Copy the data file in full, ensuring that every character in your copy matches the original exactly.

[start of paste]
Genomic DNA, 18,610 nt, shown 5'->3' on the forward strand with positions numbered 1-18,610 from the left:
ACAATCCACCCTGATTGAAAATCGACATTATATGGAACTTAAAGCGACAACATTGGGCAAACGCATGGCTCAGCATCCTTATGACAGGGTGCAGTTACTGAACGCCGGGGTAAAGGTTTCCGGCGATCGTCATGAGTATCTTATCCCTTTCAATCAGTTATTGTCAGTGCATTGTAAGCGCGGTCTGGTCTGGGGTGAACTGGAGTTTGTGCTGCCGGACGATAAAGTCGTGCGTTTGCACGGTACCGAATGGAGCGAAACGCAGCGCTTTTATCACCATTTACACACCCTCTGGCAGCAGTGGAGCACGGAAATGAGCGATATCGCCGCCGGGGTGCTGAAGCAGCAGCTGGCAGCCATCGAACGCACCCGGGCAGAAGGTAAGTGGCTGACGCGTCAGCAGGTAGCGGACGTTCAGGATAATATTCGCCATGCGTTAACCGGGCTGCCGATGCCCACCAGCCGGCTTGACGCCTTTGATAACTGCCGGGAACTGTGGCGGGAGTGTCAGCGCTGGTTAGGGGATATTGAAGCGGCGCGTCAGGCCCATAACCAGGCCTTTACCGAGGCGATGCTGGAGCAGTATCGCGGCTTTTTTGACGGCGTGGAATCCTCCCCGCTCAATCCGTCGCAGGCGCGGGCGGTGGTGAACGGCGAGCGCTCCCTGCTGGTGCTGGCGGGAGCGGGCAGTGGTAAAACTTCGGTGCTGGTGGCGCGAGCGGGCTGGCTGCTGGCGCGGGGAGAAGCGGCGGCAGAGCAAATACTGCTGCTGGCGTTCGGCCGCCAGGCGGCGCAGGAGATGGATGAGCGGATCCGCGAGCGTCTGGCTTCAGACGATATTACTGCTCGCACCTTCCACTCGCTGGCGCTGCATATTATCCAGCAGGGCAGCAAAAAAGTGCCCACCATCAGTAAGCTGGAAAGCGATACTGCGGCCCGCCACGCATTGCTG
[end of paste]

Genomic DNA, 18,610 nt, shown 5'->3' on the forward strand with positions numbered 1-18,610 from the left:
ACAATCCACCCTGATTGAAAATCGACATTATATGGAACTTAAAGCGACAACATTGGGCAAACGCATGGCTCAGCATCCTTATGACAGGGTGCAGTTACTGAACGCCGGGGTAAAGGTTTCCGGCGATCGTCATGAGTATCTTATCCCTTTCAATCAGTTATTGTCAGTGCATTGTAAGCGCGGTCTGGTCTGGGGTGAACTGGAGTTTGTGCTGCCGGACGATAAAGTCGTGCGTTTGCACGGTACCGAATGGAGCGAAACGCAGCGCTTTTATCACCATTTACACACCCTCTGGCAGCAGTGGAGCACGGAAATGAGCGATATCGCCGCCGGGGTGCTGAAGCAGCAGCTGGCAGCCATCGAACGCACCCGGGCAGAAGGTAAGTGGCTGACGCGTCAGCAGGTAGCGGACGTTCAGGATAATATTCGCCATGCGTTAACCGGGCTGCCGATGCCCACCAGCCGGCTTGACGCCTTTGATAACTGCCGGGAACTGTGGCGGGAGTGTCAGCGCTGGTTAGGGGATATTGAAGCGGCGCGTCAGGCCCATAACCAGGCCTTTACCGAGGCGATGCTGGAGCAGTATCGCGGCTTTTTTGACGGCGTGGAATCCTCCCCGCTCAATCCGTCGCAGGCGCGGGCGGTGGTGAACGGCGAGCGCTCCCTGCTGGTGCTGGCGGGAGCGGGCAGTGGTAAAACTTCGGTGCTGGTGGCGCGAGCGGGCTGGCTGCTGGCGCGGGGAGAAGCGGCGGCAGAGCAAATACTGCTGCTGGCGTTCGGCCGCCAGGCGGCGCAGGAGATGGATGAGCGGATCCGCGAGCGTCTGGCTTCAGACGATATTACTGCTCGCACCTTCCACTCGCTGGCGCTGCATATTATCCAGCAGGGCAGCAAAAAAGTGCCCACCATCAGTAAGCTGGAAAGCGATACTGCGGCCCGCCACGCATTGCTG